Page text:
A few characteristics distinguish the 6500 XT from compatriots and competitors. It's only got 4GB GDDR6 memory, which may put it out of the running for some games and graphics work. Even games with independent HD texture packs can weigh down that little memory for 1080p, and large 3D models can overwhelm it, so it's not great for that type of pro graphics on a budget.

It only supports four PCIe 4.0 lanes and has a narrow 64-bit memory interface, which results in low overall bandwidth. It has roughly twice the bandwidth on PCIe 4 than PCI 3 (as tested), which theoretically makes it a bad fit for the older system you'd likely be using it in, but it's hard to pin down exactly when that matters. I ran into a few cases where it might, such as Maya and 3DS Max rendering and possibly with certain settings in Rift Breaker, Shadow of the Tomb Raider and some others, but there are just too many variables to narrow it down to the bus with my setup.

Lori Grunin/CNET

It may not be an issue for others, but I don't like that it only has a single DisplayPort connector. HDMI tends to be my connection of last resort, in part because then I don't have to worry about the different capabilities of each when I'm swapping monitors around. Limiting it to two connectors is a necessary evil to hit the power, size and price targets, but if it matters to you then you'll have to strike cards with this particular chip off your list.

I also found its performance... unexciting. It offers decent frame rates for a lot of games at 1080p, but for AAA titles such as Guardians of the Galaxy and Shadow of the Tomb Raider, you end up compromising on quality or fiddling around with AMD's FidelityFX or generic Radeon speed-boosting technologies. In Far Cry 6, for instance, I was not happy with any visual results that delivered decent frame rates.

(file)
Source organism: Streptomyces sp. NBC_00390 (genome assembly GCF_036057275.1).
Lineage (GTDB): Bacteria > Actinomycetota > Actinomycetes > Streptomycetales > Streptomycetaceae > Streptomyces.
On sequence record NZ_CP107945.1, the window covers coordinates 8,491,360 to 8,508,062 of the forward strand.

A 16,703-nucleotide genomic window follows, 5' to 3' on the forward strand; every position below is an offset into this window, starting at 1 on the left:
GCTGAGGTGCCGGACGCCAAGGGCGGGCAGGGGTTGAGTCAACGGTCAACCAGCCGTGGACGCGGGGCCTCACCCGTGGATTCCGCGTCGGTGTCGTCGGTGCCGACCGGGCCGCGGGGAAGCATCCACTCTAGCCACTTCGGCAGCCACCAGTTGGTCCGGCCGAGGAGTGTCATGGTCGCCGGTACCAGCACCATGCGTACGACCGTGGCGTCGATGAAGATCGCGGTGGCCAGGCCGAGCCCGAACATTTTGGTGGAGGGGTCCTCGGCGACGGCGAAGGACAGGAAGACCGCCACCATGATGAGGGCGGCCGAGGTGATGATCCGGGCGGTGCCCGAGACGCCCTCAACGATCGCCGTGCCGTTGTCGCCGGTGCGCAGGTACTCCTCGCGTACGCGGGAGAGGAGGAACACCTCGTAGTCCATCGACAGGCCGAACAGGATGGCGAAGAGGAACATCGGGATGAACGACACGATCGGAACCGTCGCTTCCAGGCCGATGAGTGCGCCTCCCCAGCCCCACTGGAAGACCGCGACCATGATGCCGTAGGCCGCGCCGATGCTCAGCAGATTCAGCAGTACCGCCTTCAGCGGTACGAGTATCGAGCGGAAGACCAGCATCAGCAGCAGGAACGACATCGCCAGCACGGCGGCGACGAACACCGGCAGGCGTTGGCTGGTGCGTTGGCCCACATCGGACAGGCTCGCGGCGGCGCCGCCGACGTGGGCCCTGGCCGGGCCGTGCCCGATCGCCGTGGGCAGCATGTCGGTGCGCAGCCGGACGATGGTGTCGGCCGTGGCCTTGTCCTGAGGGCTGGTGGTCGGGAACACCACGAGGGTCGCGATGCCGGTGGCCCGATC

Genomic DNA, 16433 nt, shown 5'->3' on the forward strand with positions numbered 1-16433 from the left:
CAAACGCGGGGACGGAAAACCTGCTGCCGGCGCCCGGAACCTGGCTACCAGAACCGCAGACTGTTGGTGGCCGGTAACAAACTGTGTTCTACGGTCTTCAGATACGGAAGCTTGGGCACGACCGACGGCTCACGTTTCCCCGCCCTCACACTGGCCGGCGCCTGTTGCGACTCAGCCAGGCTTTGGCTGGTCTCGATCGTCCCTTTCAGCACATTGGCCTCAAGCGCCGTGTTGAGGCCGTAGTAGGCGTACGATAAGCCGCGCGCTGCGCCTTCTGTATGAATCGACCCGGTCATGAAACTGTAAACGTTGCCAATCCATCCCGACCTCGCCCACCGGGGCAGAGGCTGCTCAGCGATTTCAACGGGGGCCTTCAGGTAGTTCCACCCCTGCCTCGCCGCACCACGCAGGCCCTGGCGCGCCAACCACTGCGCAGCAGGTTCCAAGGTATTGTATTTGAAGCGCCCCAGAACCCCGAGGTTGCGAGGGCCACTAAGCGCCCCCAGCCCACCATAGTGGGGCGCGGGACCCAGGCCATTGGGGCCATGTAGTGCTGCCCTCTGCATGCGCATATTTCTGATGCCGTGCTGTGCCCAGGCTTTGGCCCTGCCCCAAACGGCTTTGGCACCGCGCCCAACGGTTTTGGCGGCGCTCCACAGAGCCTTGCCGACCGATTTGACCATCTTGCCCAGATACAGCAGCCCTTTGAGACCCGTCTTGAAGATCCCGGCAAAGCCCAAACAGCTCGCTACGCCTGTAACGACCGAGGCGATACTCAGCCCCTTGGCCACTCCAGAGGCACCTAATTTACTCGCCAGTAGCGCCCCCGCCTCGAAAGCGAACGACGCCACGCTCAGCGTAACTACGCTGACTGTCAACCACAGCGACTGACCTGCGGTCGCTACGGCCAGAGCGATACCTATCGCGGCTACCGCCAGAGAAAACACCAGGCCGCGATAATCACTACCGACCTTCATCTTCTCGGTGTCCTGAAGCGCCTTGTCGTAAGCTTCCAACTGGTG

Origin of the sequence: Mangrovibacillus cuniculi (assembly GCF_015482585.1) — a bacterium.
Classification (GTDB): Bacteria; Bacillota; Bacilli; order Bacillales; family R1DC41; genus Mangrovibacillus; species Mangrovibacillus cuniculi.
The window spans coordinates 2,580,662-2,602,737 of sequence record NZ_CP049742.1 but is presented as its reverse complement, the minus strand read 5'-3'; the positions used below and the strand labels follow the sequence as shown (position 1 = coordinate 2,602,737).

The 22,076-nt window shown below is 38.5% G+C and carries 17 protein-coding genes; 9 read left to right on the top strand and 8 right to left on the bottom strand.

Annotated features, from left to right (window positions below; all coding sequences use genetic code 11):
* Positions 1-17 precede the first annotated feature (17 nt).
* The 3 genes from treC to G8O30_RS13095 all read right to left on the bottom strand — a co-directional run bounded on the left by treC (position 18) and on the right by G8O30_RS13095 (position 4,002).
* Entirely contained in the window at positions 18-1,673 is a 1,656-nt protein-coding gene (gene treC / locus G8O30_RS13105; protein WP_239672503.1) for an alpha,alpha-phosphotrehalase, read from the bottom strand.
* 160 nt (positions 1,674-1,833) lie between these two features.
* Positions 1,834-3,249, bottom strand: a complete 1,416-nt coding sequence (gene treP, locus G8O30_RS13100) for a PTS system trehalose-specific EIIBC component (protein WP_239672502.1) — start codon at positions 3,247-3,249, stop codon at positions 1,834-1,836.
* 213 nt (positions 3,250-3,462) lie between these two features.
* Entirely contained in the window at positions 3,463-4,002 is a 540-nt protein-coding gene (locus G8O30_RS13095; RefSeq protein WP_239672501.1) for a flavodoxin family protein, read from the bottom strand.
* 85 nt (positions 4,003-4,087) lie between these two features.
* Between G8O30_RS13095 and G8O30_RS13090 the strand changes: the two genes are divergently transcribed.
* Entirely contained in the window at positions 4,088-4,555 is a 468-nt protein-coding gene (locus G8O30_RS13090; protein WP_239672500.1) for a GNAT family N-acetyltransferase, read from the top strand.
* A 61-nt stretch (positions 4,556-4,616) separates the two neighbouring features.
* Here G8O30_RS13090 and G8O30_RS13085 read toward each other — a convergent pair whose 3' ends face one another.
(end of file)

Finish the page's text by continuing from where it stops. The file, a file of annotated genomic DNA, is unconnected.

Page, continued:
It seems that the tradeoffs make the 6500 XT sufficiently inferior to even the RX 6600 that the money you save might not be worth it. I'll have to reserve that judgment for when we see where actual prices end up and how the RTX 3050 stacks up.

Performance snapshot

Far Cry 5 (1080p)

MSI Aegis RS (RX 6500 XT) 89MSI Aegis RS (RX 6600) 121MSI Aegis RS (RTX 3060) 128
Note: NOTE: Longer bars indicate better performance (FPS)

3DMark Time Spy

MSI Aegis RS (RX 6500 XT) 5359MSI Aegis RS (RX 6600) 8482MSI Aegis RS (RTX 3060) 8669
Note: NOTE: Longer bars indicate better performance

3DMark Fire Strike Ultra

MSI Aegis RS (RTX 3060) 5187MSI Aegis RS (RX 6600) 5440MSI Aegis RS (RX 6500 XT) 3542
Note: Longer bars indicate better performance


MSI Aegis RS (RTX 3060) Microsoft Windows 10 Home (2H20); 3.8GHz Intel Core i7-10700K; 16GB DDR4 SDRAM 3,000; 12GB EVGA GeForce RTX 3060 XC Black Gaming; 1TB SSD
MSI Aegis RS (RX 6500 XT) Microsoft Windows 10 Home (21H1); 3.8GHz Intel Core i7-10700K; 32GB DDR4 SDRAM 3,200; 4GB Gigabyte Eagle 4G Radeon RX 6500 XT; 1TB SSD
MSI Aegis RS (RX 6600 XT) Microsoft Windows 10 Home (21H1); 3.8GHz Intel Core i7-10700K; 32GB DDR4 SDRAM 3,200; 8GB Asus ROG Strix Radeon RX 6600 XT OC; 1TB SSD